by Timothy Keiderling
in The Plough

Tom Cornell (L) and others burn their draft cards to protest the Vietnam War, Nov. 1965, Union Square, NYC. (Photo credit: The Plough)
Tom Cornell (L) & others burn their draft cards to protest the Vietnam War, Nov. 1965, Union Square, NYC. (Photo credit: The Plough)

One day in 1960, Tom Cornell sat in his office in the Nyack headquarters of the Fellowship of Reconciliation (FOR), where he worked as an executive staffer. He heard FOR leader Al Hassler’s desk phone ring, and Hassler picked it up. On the other end, a Buddhist monk visiting from Vietnam spoke quickly. He introduced himself as Thich Nhat Hanh, “here to meet with American peace leaders.” Hassler sent a staffer with a car to pick him up.

Within two hours, Thich Nhat Hanh met with Cornell, Jim Forest, and several other FOR leaders to discuss Vietnam. Cornell remembers: “He told us that the longer American troops stayed in Vietnam, the more authoritarian the post-war government would be….As a monk, he felt that he and his fellow monks were the guardians of Vietnamese culture. He told us that America was destroying their culture, making prostitutes out of their daughters and pimps out of their sons.”

At the time of Thich Nhat Hanh’s arrival, Tom Cornell held two jobs. Under the Fellowship of Reconciliation, he worked to raise awareness of human rights violations in Vietnam. Under the Catholic Peace Fellowship (CPF), which he had co-founded with Jim Forest, he helped conscientious objectors navigate the Selective Service System to gain exemption from military service.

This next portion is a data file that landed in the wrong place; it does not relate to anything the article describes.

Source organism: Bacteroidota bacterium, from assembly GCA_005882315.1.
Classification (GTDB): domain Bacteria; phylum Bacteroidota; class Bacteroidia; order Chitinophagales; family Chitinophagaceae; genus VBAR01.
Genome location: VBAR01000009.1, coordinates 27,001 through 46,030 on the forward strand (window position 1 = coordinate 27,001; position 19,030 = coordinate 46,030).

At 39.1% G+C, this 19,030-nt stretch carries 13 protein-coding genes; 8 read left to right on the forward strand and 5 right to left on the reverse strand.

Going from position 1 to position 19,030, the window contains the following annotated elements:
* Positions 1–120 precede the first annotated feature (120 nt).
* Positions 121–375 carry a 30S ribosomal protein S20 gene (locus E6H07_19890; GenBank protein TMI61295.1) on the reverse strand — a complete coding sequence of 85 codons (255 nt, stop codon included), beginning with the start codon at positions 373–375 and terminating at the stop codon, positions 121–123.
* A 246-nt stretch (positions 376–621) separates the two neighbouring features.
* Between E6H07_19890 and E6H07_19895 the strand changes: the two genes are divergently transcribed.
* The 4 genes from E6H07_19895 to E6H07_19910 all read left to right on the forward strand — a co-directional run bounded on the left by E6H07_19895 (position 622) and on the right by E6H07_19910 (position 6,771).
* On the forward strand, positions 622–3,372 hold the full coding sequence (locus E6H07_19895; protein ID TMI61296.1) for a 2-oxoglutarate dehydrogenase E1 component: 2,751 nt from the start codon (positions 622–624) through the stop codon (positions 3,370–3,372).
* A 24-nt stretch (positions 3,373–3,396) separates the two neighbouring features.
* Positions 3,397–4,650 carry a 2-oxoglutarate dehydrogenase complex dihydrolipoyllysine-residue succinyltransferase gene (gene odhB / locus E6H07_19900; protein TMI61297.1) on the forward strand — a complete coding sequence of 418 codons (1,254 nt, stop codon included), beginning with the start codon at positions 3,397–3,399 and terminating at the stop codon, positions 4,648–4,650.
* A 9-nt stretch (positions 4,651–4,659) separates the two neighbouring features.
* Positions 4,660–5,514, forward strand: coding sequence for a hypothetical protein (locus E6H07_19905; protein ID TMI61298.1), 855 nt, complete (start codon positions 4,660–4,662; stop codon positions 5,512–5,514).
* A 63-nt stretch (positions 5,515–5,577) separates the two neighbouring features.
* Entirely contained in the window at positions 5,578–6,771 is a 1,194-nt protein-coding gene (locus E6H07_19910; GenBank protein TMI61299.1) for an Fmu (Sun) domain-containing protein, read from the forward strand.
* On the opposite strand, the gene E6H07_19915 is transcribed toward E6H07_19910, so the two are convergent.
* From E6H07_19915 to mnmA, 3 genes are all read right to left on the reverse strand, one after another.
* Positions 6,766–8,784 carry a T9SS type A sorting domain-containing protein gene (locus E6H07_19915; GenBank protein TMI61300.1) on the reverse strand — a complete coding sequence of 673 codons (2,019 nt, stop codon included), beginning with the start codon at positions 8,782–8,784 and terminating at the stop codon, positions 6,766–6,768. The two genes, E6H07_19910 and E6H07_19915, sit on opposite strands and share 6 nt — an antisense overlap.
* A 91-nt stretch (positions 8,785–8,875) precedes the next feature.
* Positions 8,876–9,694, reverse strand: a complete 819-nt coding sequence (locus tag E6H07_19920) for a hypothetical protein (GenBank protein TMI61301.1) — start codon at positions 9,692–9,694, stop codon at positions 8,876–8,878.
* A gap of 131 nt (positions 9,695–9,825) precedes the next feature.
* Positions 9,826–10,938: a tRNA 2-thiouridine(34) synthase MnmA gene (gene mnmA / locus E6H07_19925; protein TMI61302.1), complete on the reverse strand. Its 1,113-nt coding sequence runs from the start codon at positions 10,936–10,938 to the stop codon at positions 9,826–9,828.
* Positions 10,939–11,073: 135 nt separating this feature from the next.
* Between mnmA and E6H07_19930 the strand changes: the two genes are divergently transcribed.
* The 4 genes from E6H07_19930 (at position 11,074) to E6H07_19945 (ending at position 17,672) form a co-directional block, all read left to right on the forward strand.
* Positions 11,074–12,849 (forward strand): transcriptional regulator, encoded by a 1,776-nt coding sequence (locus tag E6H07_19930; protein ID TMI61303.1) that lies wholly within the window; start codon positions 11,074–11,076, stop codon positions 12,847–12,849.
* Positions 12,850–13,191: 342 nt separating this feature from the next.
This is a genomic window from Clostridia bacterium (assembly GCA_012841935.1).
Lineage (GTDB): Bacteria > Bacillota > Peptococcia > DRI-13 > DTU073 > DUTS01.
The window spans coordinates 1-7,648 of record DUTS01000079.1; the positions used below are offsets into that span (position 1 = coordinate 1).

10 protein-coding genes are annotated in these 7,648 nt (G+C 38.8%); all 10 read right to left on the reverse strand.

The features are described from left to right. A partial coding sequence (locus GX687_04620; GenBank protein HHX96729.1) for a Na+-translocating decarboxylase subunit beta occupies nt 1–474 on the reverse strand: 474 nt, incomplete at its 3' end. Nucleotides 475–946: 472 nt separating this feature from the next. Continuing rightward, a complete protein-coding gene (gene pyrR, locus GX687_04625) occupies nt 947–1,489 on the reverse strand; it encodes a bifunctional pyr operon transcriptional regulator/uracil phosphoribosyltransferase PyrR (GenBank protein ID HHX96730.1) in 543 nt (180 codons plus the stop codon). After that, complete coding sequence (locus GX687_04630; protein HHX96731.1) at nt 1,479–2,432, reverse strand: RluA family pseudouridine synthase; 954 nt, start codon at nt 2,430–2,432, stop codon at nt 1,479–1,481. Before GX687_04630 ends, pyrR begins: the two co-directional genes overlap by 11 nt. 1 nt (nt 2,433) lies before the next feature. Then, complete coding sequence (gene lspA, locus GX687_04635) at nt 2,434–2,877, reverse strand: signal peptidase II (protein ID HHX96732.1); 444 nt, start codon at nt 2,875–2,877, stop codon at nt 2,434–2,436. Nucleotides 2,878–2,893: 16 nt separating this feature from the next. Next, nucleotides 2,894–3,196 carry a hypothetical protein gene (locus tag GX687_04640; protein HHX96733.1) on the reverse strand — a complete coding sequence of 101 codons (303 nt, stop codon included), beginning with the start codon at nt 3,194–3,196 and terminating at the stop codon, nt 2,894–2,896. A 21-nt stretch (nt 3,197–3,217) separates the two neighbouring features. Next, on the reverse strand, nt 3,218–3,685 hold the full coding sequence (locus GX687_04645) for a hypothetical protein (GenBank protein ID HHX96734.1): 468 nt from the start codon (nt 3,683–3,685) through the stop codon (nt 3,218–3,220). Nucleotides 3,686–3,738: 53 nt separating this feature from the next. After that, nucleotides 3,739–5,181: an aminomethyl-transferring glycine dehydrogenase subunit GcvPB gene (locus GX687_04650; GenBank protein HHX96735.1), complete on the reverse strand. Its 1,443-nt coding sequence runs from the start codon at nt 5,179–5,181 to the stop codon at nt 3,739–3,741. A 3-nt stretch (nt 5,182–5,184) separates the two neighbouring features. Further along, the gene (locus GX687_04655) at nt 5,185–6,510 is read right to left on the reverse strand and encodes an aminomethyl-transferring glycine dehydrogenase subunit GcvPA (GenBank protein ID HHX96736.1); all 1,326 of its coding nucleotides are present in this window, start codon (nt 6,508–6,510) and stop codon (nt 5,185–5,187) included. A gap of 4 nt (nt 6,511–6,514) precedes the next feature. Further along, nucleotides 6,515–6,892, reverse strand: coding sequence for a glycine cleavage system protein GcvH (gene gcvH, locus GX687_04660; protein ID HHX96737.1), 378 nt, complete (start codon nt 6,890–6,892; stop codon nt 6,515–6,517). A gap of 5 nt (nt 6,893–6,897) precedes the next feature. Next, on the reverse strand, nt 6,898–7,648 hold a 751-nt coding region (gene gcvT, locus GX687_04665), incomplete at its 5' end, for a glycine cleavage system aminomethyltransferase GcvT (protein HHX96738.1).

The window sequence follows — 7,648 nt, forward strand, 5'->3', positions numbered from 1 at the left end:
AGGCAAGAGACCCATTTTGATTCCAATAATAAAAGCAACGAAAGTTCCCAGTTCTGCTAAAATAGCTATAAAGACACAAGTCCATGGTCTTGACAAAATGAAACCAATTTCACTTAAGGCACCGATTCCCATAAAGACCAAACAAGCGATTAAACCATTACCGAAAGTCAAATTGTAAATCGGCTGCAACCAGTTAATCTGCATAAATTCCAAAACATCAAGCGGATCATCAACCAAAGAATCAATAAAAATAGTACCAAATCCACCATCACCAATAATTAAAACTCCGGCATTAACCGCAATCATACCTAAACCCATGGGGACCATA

At that point, the question of Catholic conscientious objection to war was open, not resolved until the Second Vatican Council. The Catholic Peace Fellowship printed a pamphlet Jim Forest had written arguing for conscientious objection. Cardinal Spellman gave his approval for them to print and distribute the document, thus approving the substance of Forest’s argument. The Vatican later recognized Spellman’s view, and urged nations to give exemption to “those who refuse to fight on moral grounds.” As the CPF expanded, people of many faiths turned to it for assistance with the draft…

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